SALEM, Ore. (KOIN 6) — Ten times more solar energy in Oregon in the next 10 years — that’s what a group of pro-solar lobbyists are working towards with the help of a series of new bills.
But not everyone in Salem is ready to green-light these green energy incentives.
A statewide coalition of pro-solar businesses and government leaders are asking lawmakers to approve a series of bills aimed at increasing the amount of solar energy generated in Oregon.
“Does solar actually work in the Northwest? I hear that all the time,” Charlie Fisher with Environment Oregon said Tuesday. “Low and behold, we actually get about 75% of the sun energy that Los Angeles gets.”
In Hillsboro, the largest solar panel manufacturing operation is underway at Solarworld. Yet, pro-solar groups told KOIN 6 News less than 1% of energy generated in Oregon comes from the sun, and it’s not from a lack of sunny days.
There is now a push from a group called Environment Oregon to urge state lawmakers to approve several pro-solar bills this session. One bill would extend tax credits for homeowners who are installing solar panels. Another would provide state money to encourage companies to invest in large-scale energy projects.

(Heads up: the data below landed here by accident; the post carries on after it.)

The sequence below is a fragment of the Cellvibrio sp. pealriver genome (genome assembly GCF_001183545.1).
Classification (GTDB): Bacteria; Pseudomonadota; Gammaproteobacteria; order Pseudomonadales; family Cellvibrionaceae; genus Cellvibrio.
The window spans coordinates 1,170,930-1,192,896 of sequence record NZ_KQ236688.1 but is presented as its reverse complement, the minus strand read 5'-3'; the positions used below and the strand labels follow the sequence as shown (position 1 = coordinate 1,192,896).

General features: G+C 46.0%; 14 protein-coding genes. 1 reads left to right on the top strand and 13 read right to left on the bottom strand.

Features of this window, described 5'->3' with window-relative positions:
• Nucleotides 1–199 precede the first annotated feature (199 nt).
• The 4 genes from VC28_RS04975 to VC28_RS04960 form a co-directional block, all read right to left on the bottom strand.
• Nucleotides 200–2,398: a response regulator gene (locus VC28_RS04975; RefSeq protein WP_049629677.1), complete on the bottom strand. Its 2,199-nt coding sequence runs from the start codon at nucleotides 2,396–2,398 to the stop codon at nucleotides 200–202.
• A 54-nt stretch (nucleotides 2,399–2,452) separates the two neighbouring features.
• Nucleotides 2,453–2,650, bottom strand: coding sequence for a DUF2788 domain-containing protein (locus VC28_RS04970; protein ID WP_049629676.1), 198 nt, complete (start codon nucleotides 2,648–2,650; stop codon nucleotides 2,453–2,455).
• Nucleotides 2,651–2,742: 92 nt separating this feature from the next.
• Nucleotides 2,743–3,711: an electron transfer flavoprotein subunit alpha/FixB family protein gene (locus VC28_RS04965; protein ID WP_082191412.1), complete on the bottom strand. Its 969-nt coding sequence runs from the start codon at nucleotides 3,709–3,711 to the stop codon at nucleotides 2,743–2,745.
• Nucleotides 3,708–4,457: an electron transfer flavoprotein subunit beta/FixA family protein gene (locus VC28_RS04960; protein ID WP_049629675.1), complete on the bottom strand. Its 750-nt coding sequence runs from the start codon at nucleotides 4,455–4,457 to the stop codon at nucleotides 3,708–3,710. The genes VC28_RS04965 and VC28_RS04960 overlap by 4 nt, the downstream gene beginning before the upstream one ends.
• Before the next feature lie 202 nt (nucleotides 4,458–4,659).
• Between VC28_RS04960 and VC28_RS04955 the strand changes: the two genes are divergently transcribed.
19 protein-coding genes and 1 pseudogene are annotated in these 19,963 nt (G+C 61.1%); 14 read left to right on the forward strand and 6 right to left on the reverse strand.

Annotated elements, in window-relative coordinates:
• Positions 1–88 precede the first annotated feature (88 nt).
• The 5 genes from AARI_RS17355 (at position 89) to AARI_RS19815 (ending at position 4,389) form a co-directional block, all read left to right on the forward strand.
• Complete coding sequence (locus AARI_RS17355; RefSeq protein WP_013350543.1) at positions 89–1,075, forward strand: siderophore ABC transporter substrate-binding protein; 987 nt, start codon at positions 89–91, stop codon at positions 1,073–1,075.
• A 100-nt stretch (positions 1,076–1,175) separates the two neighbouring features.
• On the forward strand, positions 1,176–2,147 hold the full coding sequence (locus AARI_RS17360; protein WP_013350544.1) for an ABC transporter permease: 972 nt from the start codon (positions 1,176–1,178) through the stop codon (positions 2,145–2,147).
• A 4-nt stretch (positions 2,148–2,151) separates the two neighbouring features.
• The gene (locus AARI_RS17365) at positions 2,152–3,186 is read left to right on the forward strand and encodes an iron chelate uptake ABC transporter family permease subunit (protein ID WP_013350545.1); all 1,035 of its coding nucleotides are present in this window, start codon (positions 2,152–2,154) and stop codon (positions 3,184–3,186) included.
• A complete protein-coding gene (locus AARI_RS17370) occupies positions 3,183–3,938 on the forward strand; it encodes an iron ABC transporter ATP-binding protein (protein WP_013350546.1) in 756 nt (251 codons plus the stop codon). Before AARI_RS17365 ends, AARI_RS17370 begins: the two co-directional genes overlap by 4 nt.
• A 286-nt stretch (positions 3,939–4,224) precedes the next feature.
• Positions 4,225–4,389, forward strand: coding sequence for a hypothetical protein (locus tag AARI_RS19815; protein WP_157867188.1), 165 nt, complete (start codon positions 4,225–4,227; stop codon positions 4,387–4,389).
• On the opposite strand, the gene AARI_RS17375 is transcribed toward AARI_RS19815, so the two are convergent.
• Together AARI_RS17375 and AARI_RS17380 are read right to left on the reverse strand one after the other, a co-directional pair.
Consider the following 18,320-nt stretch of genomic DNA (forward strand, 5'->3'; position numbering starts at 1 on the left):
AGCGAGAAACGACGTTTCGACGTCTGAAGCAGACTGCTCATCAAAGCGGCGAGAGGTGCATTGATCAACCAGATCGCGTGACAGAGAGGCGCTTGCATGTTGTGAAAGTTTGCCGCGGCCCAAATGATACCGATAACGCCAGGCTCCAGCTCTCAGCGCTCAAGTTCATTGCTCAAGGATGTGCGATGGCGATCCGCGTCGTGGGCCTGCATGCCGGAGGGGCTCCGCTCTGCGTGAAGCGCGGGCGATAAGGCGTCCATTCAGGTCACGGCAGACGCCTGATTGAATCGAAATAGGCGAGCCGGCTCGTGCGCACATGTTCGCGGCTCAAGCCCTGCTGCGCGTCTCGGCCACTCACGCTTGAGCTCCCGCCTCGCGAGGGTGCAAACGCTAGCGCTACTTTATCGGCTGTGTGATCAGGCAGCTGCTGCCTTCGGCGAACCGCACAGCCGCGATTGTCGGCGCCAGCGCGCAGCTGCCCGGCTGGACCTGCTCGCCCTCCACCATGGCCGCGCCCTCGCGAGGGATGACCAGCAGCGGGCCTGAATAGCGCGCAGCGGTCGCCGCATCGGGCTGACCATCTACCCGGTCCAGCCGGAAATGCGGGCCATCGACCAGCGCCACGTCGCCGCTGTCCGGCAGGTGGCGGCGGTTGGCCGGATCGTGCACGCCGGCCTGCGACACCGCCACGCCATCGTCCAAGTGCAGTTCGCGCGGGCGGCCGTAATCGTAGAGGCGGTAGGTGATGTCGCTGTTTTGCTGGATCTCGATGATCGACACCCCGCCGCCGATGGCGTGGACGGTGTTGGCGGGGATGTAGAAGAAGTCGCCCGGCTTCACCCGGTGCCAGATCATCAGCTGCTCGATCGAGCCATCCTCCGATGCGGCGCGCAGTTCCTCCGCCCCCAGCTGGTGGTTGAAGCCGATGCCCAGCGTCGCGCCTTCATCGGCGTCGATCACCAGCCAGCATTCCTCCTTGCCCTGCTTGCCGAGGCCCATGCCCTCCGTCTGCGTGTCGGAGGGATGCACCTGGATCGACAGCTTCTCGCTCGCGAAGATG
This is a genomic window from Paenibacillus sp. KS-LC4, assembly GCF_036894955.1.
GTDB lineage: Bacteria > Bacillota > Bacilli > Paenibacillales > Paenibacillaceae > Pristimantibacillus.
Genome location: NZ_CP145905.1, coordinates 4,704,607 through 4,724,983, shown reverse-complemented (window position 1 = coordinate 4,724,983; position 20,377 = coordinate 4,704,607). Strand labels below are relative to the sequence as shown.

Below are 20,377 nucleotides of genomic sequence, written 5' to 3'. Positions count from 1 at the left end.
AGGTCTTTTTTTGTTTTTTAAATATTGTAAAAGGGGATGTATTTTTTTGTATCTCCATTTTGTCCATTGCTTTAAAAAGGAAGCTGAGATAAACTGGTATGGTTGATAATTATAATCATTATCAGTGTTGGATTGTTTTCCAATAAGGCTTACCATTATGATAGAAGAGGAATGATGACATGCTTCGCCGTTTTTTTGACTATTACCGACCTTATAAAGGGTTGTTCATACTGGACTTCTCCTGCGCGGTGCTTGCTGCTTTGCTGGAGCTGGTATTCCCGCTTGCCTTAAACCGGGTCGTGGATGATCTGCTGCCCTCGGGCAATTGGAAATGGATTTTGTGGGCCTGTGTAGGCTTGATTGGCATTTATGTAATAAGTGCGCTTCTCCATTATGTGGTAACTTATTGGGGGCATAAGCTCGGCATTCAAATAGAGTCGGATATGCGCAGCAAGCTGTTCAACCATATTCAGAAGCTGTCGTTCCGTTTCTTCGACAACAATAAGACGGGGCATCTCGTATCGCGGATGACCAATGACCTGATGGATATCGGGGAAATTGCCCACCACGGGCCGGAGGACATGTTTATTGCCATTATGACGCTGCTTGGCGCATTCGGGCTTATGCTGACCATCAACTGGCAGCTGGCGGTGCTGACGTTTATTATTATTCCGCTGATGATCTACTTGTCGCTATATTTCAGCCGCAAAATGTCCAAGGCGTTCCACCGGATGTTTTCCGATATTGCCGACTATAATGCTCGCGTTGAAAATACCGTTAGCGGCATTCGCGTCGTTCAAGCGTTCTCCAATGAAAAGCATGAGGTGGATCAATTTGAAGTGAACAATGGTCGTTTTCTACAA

Some companies that already use solar energy said it pays off. The owner of a local car repair shop who installed rooftop solar panels seven years ago explained how it helped keep him from laying off workers during the recession.
“By the last months of 2008, many of our customers no longer had the funds to maintain or repair their cars, and we were in fear that we would have to lay off staff,” Jim Houser, owner of Hawthorne Auto Clinic said. “We were scouring our expenses in an effort to cut every cost we could. Fortunately, our photovoltaic array cut our electric bill by 35%.”
In Salem, however, some lawmakers said they want more research on solar incentives and tax credits to ensure that Oregon taxpayers will benefit.
But the solar business isn’t always filled with sunshine — several companies that set up shop in Oregon went under or relocated to other states, or even overseas. Some lawmakers said it’s time to get tougher with requiring more of a commitment in exchange for money from the state or tax breaks.